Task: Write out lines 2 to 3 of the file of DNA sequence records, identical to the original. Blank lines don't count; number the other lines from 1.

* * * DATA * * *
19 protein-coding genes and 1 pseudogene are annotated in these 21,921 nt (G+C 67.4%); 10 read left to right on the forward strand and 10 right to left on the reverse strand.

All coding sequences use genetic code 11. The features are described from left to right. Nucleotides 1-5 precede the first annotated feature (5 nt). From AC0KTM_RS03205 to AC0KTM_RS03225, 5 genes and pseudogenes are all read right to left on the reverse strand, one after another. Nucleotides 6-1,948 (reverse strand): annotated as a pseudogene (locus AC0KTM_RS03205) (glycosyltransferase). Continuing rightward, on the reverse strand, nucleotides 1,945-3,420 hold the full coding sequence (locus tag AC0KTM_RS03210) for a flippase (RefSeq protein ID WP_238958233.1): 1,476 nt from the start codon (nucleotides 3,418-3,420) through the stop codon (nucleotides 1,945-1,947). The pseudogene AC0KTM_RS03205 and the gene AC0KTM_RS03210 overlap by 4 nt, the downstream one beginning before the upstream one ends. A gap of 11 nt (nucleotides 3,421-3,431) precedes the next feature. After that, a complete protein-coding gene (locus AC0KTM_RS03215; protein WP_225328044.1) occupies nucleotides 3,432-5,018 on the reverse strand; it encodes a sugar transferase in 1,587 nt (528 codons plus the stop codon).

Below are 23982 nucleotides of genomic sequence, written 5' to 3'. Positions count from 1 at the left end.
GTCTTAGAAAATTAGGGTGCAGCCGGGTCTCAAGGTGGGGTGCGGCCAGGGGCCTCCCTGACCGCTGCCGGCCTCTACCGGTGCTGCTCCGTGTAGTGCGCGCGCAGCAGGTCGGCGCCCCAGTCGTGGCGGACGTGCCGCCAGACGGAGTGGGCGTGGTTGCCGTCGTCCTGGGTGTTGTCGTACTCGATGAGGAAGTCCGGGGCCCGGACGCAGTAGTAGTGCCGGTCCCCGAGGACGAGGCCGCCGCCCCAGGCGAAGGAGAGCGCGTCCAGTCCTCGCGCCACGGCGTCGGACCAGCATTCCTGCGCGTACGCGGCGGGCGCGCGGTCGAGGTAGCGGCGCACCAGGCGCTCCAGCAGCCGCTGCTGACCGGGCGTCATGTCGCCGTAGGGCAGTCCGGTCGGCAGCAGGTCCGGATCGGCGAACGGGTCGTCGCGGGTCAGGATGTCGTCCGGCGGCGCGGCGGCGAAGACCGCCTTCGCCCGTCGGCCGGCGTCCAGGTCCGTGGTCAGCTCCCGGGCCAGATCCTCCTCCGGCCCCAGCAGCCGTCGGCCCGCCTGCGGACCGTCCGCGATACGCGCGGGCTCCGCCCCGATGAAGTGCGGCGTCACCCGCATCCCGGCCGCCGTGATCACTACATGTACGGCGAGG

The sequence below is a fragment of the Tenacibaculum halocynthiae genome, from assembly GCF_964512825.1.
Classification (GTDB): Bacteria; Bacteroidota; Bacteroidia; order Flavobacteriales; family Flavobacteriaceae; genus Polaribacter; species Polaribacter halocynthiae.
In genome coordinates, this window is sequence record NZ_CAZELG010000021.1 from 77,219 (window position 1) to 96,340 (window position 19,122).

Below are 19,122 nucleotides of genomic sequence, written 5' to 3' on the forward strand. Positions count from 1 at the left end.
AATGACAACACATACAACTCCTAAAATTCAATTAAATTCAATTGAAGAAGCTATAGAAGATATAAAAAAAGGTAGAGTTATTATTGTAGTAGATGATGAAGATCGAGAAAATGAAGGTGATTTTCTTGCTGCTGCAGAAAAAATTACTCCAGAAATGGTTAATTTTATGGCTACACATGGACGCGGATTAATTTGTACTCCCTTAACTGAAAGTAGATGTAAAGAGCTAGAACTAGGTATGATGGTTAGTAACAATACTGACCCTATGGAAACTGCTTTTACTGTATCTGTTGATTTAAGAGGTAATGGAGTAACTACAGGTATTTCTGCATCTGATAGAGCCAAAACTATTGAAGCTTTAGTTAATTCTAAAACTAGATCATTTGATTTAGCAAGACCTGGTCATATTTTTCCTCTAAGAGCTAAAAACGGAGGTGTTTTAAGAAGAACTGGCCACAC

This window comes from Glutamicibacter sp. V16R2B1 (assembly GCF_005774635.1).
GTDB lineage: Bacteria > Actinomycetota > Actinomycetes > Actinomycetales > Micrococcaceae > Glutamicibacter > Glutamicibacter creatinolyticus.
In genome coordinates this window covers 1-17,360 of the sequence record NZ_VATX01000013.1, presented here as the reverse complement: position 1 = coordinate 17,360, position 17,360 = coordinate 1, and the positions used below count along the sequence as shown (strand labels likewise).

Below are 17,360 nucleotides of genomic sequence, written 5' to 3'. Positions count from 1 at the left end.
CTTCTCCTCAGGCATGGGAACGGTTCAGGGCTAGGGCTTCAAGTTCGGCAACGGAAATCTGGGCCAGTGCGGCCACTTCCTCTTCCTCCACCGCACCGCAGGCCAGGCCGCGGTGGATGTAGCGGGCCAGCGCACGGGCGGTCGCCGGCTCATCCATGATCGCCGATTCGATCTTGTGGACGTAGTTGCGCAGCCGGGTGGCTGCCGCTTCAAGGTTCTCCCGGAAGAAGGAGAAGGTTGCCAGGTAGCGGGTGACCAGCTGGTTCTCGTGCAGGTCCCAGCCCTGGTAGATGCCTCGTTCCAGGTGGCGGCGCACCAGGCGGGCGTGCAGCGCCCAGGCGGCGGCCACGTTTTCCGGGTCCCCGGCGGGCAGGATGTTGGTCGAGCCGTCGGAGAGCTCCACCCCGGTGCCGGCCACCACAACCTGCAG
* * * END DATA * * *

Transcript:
All coding sequences use genetic code 11. The features are described from left to right. Nucleotides 1-5 precede the first annotated feature (5 nt). From AC0KTM_RS03205 to AC0KTM_RS03225, 5 genes and pseudogenes are all read right to left on the reverse strand, one after another. Nucleotides 6-1,948 (reverse strand): annotated as a pseudogene (locus AC0KTM_RS03205) (glycosyltransferase). Continuing rightward, on the reverse strand, nucleotides 1,945-3,420 hold the full coding sequence (locus tag AC0KTM_RS03210) for a flippase (RefSeq protein ID WP_238958233.1): 1,476 nt from the start codon (nucleotides 3,418-3,420) through the stop codon (nucleotides 1,945-1,947). The pseudogene AC0KTM_RS03205 and the gene AC0KTM_RS03210 overlap by 4 nt, the downstream one beginning before the upstream one ends. A gap of 11 nt (nucleotides 3,421-3,431) precedes the next feature. After that, a complete protein-coding gene (locus AC0KTM_RS03215; protein WP_225328044.1) occupies nucleotides 3,432-5,018 on the reverse strand; it encodes a sugar transferase in 1,587 nt (528 codons plus the stop codon).

Below are 23982 nucleotides of genomic sequence, written 5' to 3'. Positions count from 1 at the left end.